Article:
The Blizzard of 2011 brings tales and anecdotes about the last big one in 1967. I’ll confine mine to a few.
The January 1967 was preceded by unseasonably warm weather. I remember because six days before the storm hit, I was in a minor fender-bender with a young woman making a left turn. She was driving a VW Beetle . . . with the convertible top down.
Our biggest concern during the blizzard was the fate of the big college basketball tripleheader at Chicago Stadium, which was scheduled for Saturday, two days after the 23-inch snowfall. Friday’s doubleheader was postponed until Sunday, making Saturday the Chicago debut of the most anticipated player in college basketball history, Lew Alcindor (now Kareem Abdul-Jabbar). Months earlier, we purchased four tickets at $4 each in the first balcony next to the organ loft. A phone call to the stadium reported the games were on and no refunds would be paid.
The roads had been cleared sufficiently to allow driving into the city. My friend Michael picked up my brother and me, and we squeezed into his Chevelle Malibu with Bennie and two late additions, John and Chris, who figured to pick up tickets at the arena. The fit was tight, as John was the shortest of the six at about 6 feet tall. We left early in the afternoon in plenty of time for the 6 p.m. opener. Michael drove a steady 35 miles per hour on the Edens and Kennedy expressways, and we were passed only by former Bears wide receiver and Channel 2 sportscaster Johnny Morris.
Because Michael’s father owned a number of downtown parking garages, we planned to park free next to the Northwestern train station on Madison Street and take a bus to the stadium. Parking at the garage turned out to be free for everybody, since nobody was working there. We waited for a bus – one was always in sight because it was stuck in a snow bank – but eventually took off walking the two miles to the stadium. One could see a single-file line trudging down Madison clear into the distance. We arrived in time to see one of the evening’s main attractions.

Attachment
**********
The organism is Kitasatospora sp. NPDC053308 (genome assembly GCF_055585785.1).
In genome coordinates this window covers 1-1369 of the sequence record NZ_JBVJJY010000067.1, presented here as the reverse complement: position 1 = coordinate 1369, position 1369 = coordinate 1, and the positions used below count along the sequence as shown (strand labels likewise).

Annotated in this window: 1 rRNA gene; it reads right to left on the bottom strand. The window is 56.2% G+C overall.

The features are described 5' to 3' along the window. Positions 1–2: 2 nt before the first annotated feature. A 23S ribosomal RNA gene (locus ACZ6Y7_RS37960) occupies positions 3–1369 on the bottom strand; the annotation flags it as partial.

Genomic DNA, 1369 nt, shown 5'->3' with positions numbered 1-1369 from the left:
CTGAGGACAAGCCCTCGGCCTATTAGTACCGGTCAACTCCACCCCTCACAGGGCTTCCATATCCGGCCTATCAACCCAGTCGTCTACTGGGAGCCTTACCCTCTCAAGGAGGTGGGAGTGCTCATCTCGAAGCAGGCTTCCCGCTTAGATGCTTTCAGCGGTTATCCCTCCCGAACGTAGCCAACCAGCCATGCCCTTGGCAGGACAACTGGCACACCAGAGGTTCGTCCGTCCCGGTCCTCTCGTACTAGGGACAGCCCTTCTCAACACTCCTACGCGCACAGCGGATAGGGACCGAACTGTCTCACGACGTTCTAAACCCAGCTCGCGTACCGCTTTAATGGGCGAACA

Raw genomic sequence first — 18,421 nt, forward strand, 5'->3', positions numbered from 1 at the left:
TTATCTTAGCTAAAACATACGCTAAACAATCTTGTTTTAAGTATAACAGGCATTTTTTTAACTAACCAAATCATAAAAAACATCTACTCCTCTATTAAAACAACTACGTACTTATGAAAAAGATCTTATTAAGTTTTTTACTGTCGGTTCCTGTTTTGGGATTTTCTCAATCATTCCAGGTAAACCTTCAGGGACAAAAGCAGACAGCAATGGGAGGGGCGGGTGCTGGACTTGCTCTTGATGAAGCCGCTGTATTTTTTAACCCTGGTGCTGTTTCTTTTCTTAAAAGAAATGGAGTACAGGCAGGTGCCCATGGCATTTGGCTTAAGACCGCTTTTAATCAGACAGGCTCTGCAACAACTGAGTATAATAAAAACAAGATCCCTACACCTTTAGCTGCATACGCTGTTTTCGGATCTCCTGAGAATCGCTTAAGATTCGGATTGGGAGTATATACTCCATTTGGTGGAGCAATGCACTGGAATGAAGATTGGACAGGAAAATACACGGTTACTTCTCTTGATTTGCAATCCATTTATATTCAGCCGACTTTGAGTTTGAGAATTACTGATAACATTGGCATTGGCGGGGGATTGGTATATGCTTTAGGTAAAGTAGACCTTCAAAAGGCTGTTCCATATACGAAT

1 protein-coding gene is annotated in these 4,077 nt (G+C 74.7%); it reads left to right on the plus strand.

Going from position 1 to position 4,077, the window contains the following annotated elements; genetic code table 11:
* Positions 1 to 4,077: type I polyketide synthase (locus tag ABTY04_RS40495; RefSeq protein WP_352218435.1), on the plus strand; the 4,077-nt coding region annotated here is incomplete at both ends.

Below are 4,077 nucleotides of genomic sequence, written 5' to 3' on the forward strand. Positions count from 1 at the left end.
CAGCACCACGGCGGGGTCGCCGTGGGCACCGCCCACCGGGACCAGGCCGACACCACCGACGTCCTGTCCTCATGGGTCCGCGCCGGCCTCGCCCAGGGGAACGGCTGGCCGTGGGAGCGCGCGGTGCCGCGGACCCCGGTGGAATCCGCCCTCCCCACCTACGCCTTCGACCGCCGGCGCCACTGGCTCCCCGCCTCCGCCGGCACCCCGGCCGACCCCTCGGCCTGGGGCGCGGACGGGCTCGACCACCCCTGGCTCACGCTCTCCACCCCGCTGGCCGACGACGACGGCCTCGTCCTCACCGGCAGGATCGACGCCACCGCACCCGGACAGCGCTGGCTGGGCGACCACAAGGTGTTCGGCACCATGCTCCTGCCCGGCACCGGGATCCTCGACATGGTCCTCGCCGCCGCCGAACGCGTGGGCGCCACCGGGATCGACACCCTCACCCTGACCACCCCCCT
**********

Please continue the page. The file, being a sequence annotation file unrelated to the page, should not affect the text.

The first game pitted defending NCAA champion Texas Western (now Texas at El Paso) vs. defending NIT champion Brigham Young. Texas Western was the first to win the championship with an all-black starting line-up. Brigham Young would not integrate for several years. Front-liners David “Big Daddy D” Lattin and Nevil “The Shadow” Shed were complemented by speedy sub-6 foot guards, Bobby Joe Hill and Willie Worsley. Texas Western went on to finish 22-6, losing to Pacific in the tournament semifinal of the West regional.
The second game featured the main attraction, number 1-ranked UCLA and sophomore center Lew Alcindor (freshmen were not eligible then) against hometown favorite Loyola. Loyola, who finished 22-3 in the previous season, had a much shorter line-up, with a 6’5” center, Jim (nicknamed “Ajax” by radio announcer Red Rush because “he cleans the boards) Tillman. An extraordinary leaper, Tillman blocked one of Alcindor’s shots, possibly by knowing his moves from playing together on New York City playgrounds. The Ramblers held their own before falling by 15 points. UCLA finished 30-0, easily winning the NCAA championship. In a rather futile move, the NCAA banned the dunk after the 1966-1967 season.
The final game, Illinois vs. Notre Dame, was anti-climactic. Both teams would eventually finish at .500 (12-12 and 14-14, respectively), and several Illinois players, including Rich Jones and Ron Dunlap, had been suspended by the school for taking small amounts of money for trips home and the like. The burden fell to Jim Dawson, a graduate of York High School in Elmhurst, who eventually won Big Ten Player of the Year honors. Years later I became friends with Jim; he plays in our basketball games when he returns home for family visits.
We left the Illinois-Notre Dame game early in the first half. Three of us decided not to chance walking back down Madison and opted to wait for a bus. One came in due time; even so, our friends actually beat us to the car.
My father missed the blizzard because he was out east on business. With the airports closed, he spent a few days at the company’s Washington and Baltimore plants before heading home by train. A second snowstorm hit shortly thereafter, and my brother and I were shoveling the driveway and sidewalk when we saw him trudging up the middle of the street, suitcase and briefcase in hand. After arriving in Chicago, he took the Northwestern to the Hubbard Woods station and, rather than calling for a ride, walked the seven blocks home.
The snow has just started falling in earnest. I don’t expect any stories from this storm. At least I hope not.